Where are United headed; are our players really that bad compared to Liverpools and Arsenals?
Everyone has said Chelsea are unstoppable and once again waxed lyrical about Arsenal and wrote off United. United have underachieved but are still arguably in a stronger position than this time last year. Yet again, the knives are out, and the idiot fans are in their droves to tell us that these United players have no talent and Liverpool’s and Arsenal’s are suddenly better. This is a Manchester United crisis that has yet to see us sink to the trophyless days of those two clubs.
Is it that United were so incredibly underrated despite their incredible success in the last few years that we now are panned for only performing a bit better instead of comprehensively better than our rivals in Red?
To recall a recent blog where I was bold to say I’d prefer Anderson to Fabregas; since, I’ve read laughable comments from rival fans saying the likes of Lucas, Song and even Ramsey are now better. Clearly this is the mischievous imagination of jealous fans over-hyping their own players; even if I could be accused of exactly the same regarding my own opinion re: Anderson / Fabregas, there is a line where you take things too far!
Sir Alex this week called this season’s League the toughest in years and there is certainly enough evidence to support it with the likes of Burnley and Birmingham excelling, the influx of money at City and polarisation of Wigan Athletic. And at United we can easily identify the problems that exist – for instance, the departure of Ronaldo has clearly hit the side despite the wonderful form of Valencia. Dimitar Berbatov seems to have redefined what “inconsistency” means while both the fitness of Ferdinand (and the rest) and the unstoppable rumours about Vidic have contributed to the unsettling of a defence that this time last year was breaking records.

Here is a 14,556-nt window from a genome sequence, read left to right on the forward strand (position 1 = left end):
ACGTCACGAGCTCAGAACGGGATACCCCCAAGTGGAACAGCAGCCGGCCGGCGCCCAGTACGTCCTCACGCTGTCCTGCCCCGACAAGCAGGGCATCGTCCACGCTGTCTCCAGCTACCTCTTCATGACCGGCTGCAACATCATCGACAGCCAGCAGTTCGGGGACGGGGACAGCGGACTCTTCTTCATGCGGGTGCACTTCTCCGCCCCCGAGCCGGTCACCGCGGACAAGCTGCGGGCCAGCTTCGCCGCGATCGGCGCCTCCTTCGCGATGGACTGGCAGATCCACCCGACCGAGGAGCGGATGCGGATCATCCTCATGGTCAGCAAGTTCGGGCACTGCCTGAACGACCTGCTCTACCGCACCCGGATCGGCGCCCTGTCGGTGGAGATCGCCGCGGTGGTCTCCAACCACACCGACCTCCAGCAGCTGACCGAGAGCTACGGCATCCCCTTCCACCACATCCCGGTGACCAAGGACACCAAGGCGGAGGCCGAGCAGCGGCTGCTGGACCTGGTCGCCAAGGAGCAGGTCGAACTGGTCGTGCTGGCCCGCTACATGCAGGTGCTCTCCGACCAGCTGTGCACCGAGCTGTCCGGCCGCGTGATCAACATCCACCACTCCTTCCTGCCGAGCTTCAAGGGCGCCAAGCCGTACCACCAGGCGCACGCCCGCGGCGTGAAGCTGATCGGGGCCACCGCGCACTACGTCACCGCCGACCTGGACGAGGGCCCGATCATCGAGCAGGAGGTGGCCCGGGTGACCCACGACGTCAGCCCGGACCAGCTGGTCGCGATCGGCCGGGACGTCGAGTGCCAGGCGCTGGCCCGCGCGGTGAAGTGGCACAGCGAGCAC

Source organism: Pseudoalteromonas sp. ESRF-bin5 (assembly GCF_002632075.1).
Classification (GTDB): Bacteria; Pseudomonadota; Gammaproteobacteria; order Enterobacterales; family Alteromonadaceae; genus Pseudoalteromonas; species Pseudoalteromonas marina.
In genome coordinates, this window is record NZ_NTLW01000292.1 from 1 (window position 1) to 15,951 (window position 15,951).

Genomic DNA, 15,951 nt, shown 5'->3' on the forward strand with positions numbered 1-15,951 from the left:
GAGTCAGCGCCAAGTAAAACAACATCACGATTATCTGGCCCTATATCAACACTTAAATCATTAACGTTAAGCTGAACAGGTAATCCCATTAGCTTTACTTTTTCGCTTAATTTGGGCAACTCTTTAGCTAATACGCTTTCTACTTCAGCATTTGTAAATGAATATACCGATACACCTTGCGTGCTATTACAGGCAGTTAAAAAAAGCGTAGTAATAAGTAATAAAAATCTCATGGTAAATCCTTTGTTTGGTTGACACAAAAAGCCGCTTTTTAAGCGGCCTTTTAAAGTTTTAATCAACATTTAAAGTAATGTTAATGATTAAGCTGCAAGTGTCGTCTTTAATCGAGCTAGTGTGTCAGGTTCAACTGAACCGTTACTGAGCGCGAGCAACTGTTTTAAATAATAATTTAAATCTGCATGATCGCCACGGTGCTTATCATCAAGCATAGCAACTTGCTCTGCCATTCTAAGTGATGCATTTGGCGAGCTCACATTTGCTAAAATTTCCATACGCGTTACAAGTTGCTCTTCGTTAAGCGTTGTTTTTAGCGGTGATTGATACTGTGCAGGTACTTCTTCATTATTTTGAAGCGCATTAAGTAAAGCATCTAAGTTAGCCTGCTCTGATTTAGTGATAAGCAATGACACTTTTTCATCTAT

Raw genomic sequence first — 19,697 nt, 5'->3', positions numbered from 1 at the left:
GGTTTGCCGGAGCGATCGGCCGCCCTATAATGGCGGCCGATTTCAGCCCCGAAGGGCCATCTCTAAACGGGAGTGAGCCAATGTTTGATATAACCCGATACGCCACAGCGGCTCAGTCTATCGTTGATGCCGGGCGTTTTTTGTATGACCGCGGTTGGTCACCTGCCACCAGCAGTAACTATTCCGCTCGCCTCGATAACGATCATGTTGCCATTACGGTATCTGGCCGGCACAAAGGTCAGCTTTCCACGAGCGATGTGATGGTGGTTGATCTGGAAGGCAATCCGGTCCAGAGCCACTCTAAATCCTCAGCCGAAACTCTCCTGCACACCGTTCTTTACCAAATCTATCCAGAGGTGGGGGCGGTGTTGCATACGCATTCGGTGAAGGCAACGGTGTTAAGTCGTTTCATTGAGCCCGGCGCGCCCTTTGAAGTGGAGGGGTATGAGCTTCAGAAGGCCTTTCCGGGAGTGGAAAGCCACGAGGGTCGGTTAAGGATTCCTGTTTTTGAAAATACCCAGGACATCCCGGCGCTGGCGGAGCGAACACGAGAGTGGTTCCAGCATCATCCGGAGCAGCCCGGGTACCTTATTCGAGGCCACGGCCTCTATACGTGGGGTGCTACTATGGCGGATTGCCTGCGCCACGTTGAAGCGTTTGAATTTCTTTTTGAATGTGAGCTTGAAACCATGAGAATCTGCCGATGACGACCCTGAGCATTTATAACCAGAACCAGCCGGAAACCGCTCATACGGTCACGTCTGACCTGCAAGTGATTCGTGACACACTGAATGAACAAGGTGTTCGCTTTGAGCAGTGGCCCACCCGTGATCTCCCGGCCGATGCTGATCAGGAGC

The Berbatov issue divides many fans as does the “solution” to whatever the problem is at the club. There is not a clear answer; I’m willing to accept that my 2 year hope for the pacy striker we needed to replace Saha and the midfield foil we need to complement Anderson may still turn out to be the wrong path to continued success.
The primary thing to consider is that the comparisons usually come from other clubs; what Manchester United does, however, is compare itself to the history of Manchester United. A history that has consistently been littered with records being broken and previously unthinkable success. The current dilemma for fans is how can Fergie maintain the high level of success we have become accustomed to? To outsiders to make such a comment appears as if I believe we have a divine right to win things. We don’t, of course we don’t; however surely as fans we have a right to want our club to remain at the top just as the other 91 English League clubs aspire to be in our position.
The curious thing is that a relative success can get muddied with a degree of excellence and this is often due to the level that the success is achieved or the barometer by which it is judged. As I’ve said, at United it’s generally an internal investigation but the nature of football encourages debate and comparison from rival fans. You would never want it any other way; however this is where the comparisons come in.
Chelsea, just as this season, were battering many teams before Christmas in the last campaign and lauded as possibly the finest team in the League’s history yet when United returned to top spot in late winter we were told we’d done so despite not hitting top form. Curiously, most United fans agreed! This is what bemuses me most about the way the media has undoubtedly affected public perception. That we absolutely slaughtered Chelsea 3-0 a year ago has apparently evaporated from public conciousness.